“Are you willing to marry into the Murata family in Senzai?”

Although this was totally unexpected, Masu answered Oyasama’s words with, “Yes, thank you.” Then Oyasama said:

“It is not good for you to decide by yourself. I would like to have your elder brother (Isaburo Masui) come.”

So Masu returned to her home in Izushichijo Village on the same day and told her brother about the proposal. By that time her headache had disappeared completely.

As this was God’s request, Isaburo decided to comply early the next morning. So he returned to the Residence on the morning of the following day, the twenty-third, and was received by Oyasama, who said:

“Will you give Omasu in marriage to Murata? If you agree, please come here together with Omasu on the twenty-sixth.”

Isaburo gratefully said, “Thank you very much,” and returned to Izushichijo Village.

When Iye Murata of Senzai returned to the Residence the next day, the twenty-fourth, Oyasama questioned her:

“Oiye, I have been waiting for your arrival. I wish to offer your family a bride. Do you want a bride for your son?”

Iye replied, “Thank you very much.” Then Oyasama told her:

“The Masui family will be here on the twenty-sixth with their daughter, so take her home.”

On the morning of the twenty-sixth, four members of the Masui family returned to the Residence. They were mother Kiku, elder brother and his wife, and Masu. They brought several dishes of dainty foods that were prepared and packed in a nest of boxes.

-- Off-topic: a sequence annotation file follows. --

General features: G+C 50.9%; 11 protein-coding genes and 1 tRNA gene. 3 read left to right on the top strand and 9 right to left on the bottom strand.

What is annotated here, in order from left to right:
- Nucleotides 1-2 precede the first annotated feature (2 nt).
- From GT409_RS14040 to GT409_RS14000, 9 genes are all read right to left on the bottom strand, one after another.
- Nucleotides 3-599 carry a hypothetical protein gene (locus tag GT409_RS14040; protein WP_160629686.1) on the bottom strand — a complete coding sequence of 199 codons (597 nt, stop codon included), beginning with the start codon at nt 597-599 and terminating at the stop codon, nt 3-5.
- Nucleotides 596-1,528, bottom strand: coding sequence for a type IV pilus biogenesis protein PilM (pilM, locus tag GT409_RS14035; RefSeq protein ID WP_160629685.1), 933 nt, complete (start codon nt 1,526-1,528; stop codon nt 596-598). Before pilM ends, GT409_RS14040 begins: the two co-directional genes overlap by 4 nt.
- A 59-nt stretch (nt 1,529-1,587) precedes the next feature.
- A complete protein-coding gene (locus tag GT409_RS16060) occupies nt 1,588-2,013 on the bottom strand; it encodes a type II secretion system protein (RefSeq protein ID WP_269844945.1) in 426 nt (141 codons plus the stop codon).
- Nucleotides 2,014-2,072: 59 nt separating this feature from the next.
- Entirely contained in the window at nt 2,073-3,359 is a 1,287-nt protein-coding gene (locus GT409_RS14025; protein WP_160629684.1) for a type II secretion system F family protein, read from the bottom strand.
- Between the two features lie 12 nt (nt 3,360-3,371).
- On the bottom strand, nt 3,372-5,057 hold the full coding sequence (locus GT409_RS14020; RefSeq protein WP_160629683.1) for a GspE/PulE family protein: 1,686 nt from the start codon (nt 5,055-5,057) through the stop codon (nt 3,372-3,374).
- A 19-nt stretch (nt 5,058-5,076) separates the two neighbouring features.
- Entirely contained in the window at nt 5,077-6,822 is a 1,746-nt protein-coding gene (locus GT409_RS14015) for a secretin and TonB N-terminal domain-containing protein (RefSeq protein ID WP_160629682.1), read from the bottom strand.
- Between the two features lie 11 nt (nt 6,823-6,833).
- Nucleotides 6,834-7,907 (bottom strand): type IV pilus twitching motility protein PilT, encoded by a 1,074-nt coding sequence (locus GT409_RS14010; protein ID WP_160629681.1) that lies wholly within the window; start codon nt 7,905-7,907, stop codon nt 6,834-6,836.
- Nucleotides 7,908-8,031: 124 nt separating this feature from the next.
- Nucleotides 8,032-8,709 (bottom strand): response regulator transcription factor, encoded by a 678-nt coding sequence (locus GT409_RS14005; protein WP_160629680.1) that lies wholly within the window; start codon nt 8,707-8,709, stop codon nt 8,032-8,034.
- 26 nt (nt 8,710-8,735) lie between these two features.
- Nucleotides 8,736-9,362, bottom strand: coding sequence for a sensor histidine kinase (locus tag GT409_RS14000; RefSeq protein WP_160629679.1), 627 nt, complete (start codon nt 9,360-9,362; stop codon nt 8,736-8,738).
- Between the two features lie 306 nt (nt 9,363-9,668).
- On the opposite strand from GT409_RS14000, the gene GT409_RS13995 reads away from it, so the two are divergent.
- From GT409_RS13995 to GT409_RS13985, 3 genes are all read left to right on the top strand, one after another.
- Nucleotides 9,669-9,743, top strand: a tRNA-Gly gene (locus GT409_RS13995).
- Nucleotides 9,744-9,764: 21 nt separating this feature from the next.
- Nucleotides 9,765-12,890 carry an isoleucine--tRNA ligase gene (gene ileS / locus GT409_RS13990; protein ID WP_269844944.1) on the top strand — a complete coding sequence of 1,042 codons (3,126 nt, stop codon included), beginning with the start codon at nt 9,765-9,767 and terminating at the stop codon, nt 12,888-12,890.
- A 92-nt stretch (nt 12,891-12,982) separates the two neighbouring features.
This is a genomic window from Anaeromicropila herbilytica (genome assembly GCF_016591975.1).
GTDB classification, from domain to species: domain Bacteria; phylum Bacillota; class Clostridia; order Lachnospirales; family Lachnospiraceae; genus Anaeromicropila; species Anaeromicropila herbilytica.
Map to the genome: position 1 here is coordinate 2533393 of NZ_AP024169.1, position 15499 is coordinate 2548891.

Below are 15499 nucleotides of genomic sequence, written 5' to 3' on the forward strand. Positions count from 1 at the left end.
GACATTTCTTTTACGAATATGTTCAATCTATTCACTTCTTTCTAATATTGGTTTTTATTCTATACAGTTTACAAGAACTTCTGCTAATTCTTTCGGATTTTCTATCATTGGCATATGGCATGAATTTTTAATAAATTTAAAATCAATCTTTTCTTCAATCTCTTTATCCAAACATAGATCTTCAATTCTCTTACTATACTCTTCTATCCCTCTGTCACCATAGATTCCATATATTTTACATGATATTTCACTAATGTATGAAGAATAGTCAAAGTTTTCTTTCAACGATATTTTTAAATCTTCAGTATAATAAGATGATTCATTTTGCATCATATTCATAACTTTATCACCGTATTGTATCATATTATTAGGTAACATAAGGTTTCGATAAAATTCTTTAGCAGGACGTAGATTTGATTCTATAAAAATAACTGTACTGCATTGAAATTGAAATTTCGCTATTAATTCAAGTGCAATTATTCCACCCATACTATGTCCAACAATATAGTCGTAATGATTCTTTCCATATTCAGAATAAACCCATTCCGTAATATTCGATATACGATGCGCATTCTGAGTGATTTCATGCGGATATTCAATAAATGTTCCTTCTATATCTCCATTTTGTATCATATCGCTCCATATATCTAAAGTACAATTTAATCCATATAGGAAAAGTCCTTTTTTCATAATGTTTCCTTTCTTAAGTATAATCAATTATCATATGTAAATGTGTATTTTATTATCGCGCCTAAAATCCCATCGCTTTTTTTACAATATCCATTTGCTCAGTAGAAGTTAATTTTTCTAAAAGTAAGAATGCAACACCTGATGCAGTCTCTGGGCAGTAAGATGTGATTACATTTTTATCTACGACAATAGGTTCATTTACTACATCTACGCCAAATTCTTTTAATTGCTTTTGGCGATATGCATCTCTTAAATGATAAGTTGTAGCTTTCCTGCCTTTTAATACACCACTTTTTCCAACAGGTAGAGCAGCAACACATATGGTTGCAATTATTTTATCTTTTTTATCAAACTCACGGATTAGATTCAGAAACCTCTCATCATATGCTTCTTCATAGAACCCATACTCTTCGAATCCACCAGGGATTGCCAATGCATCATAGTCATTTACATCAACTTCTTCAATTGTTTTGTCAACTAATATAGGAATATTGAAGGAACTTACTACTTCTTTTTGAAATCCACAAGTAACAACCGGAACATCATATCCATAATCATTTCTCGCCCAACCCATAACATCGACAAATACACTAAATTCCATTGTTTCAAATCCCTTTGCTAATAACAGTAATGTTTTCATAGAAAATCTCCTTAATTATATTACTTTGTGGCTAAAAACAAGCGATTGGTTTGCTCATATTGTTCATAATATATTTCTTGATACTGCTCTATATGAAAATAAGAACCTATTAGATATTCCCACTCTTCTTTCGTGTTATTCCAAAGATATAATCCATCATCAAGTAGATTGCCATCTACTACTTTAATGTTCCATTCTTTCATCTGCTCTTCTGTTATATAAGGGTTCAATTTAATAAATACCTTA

From Senzai, Kamematsu (who was twenty-six years old at that time) and his parents, Koyemon and Iye, his wife, returned to the Residence with sweet rice wine and several dishes in a nest of boxes.

In Oyasama’s room in the Nakaminami-Gatehouse, Oyasama first sipped the sweet rice wine, and then Kamematsu and Masu shared the rest of it from the same cup.

“You are going to Senzai only for a short while. You are to return here soon,”

Oyasama told Masu.

As Masu received the name “Suma” from Oyasama at that time, she was so renamed. Later, in 1879, Kamematsu received the name “Kosuke” from Oyasama and was thus also renamed.


* Rendo, also called renzo, is the farmers’ spring holiday. Although it was not observed on the same day in each village, the farmers made rice cakes and dumplings, and rested just before the busy season of planting and weeding. (Association for Folklore Research in Kinki District: Customs of Yamato. Institute for Folklore Study: A Glossary of Japanese Folk Customs).

Anecdotes of Oyasama, pp. 43–44

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Blogging Anecdotes of Oyasama 49

49. Obedient Mind

In 1876 or 1877, when he was five or six years old, Yoshimatsu Hayashi dislocated his right wrist. So his grandmother took him to the Residence.

“Welcome home, dear,”

said Oyasama. Then, pointing to the tea cup at the entrance, She said:

“Please bring Me that tea cup.”

Yoshimatsu was going to lift it up with his left hand as his right one hurt.

“No, dear boy, this hand, this hand,”

said Oyasama, raising Her right hand. Because Her voice was so august, the obedient boy dared not disobey. Much to his amazement, he was able to hold the cup. Before he realized it, he had been saved, and his right hand was healed.

Anecdotes of Oyasama, pp. 42–43